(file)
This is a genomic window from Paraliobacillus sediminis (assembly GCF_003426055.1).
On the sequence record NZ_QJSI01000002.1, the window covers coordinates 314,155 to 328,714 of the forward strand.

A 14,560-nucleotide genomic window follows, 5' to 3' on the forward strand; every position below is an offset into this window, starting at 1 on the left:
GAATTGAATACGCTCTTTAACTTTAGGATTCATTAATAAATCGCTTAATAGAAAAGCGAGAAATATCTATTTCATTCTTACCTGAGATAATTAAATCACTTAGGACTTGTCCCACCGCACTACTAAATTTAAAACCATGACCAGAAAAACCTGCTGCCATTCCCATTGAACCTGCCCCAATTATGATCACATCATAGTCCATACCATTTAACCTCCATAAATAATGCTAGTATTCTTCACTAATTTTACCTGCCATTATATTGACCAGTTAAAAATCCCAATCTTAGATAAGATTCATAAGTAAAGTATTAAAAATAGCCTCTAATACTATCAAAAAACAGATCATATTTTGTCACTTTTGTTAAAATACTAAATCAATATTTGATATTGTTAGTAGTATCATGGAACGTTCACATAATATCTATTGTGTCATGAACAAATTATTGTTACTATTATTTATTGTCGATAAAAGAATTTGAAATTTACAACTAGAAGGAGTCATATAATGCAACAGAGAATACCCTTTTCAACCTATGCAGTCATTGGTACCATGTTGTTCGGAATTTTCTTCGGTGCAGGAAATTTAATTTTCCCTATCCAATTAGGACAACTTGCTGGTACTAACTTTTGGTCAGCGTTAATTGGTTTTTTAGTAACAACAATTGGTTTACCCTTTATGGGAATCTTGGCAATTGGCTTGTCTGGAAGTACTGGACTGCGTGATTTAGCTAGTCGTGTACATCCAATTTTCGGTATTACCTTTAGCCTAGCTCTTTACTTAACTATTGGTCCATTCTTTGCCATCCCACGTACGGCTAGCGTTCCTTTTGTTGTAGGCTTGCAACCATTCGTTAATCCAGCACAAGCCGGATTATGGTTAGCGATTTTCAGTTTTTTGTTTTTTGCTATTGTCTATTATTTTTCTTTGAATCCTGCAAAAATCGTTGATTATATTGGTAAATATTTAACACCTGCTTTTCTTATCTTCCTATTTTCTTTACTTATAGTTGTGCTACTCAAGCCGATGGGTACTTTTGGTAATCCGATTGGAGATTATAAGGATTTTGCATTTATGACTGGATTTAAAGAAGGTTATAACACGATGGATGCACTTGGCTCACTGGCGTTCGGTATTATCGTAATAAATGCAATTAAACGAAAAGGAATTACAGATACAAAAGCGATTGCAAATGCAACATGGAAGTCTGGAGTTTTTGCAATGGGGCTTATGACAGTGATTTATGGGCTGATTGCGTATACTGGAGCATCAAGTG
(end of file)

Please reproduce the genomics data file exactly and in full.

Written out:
This is a genomic window from Paraliobacillus sediminis (assembly GCF_003426055.1).
On the sequence record NZ_QJSI01000002.1, the window covers coordinates 314,155 to 328,714 of the forward strand.

A 14,560-nucleotide genomic window follows, 5' to 3' on the forward strand; every position below is an offset into this window, starting at 1 on the left:
GAATTGAATACGCTCTTTAACTTTAGGATTCATTAATAAATCGCTTAATAGAAAAGCGAGAAATATCTATTTCATTCTTACCTGAGATAATTAAATCACTTAGGACTTGTCCCACCGCACTACTAAATTTAAAACCATGACCAGAAAAACCTGCTGCCATTCCCATTGAACCTGCCCCAATTATGATCACATCATAGTCCATACCATTTAACCTCCATAAATAATGCTAGTATTCTTCACTAATTTTACCTGCCATTATATTGACCAGTTAAAAATCCCAATCTTAGATAAGATTCATAAGTAAAGTATTAAAAATAGCCTCTAATACTATCAAAAAACAGATCATATTTTGTCACTTTTGTTAAAATACTAAATCAATATTTGATATTGTTAGTAGTATCATGGAACGTTCACATAATATCTATTGTGTCATGAACAAATTATTGTTACTATTATTTATTGTCGATAAAAGAATTTGAAATTTACAACTAGAAGGAGTCATATAATGCAACAGAGAATACCCTTTTCAACCTATGCAGTCATTGGTACCATGTTGTTCGGAATTTTCTTCGGTGCAGGAAATTTAATTTTCCCTATCCAATTAGGACAACTTGCTGGTACTAACTTTTGGTCAGCGTTAATTGGTTTTTTAGTAACAACAATTGGTTTACCCTTTATGGGAATCTTGGCAATTGGCTTGTCTGGAAGTACTGGACTGCGTGATTTAGCTAGTCGTGTACATCCAATTTTCGGTATTACCTTTAGCCTAGCTCTTTACTTAACTATTGGTCCATTCTTTGCCATCCCACGTACGGCTAGCGTTCCTTTTGTTGTAGGCTTGCAACCATTCGTTAATCCAGCACAAGCCGGATTATGGTTAGCGATTTTCAGTTTTTTGTTTTTTGCTATTGTCTATTATTTTTCTTTGAATCCTGCAAAAATCGTTGATTATATTGGTAAATATTTAACACCTGCTTTTCTTATCTTCCTATTTTCTTTACTTATAGTTGTGCTACTCAAGCCGATGGGTACTTTTGGTAATCCGATTGGAGATTATAAGGATTTTGCATTTATGACTGGATTTAAAGAAGGTTATAACACGATGGATGCACTTGGCTCACTGGCGTTCGGTATTATCGTAATAAATGCAATTAAACGAAAAGGAATTACAGATACAAAAGCGATTGCAAATGCAACATGGAAGTCTGGAGTTTTTGCAATGGGGCTTATGACAGTGATTTATGGGCTGATTGCGTATACTGGAGCATCAAGTG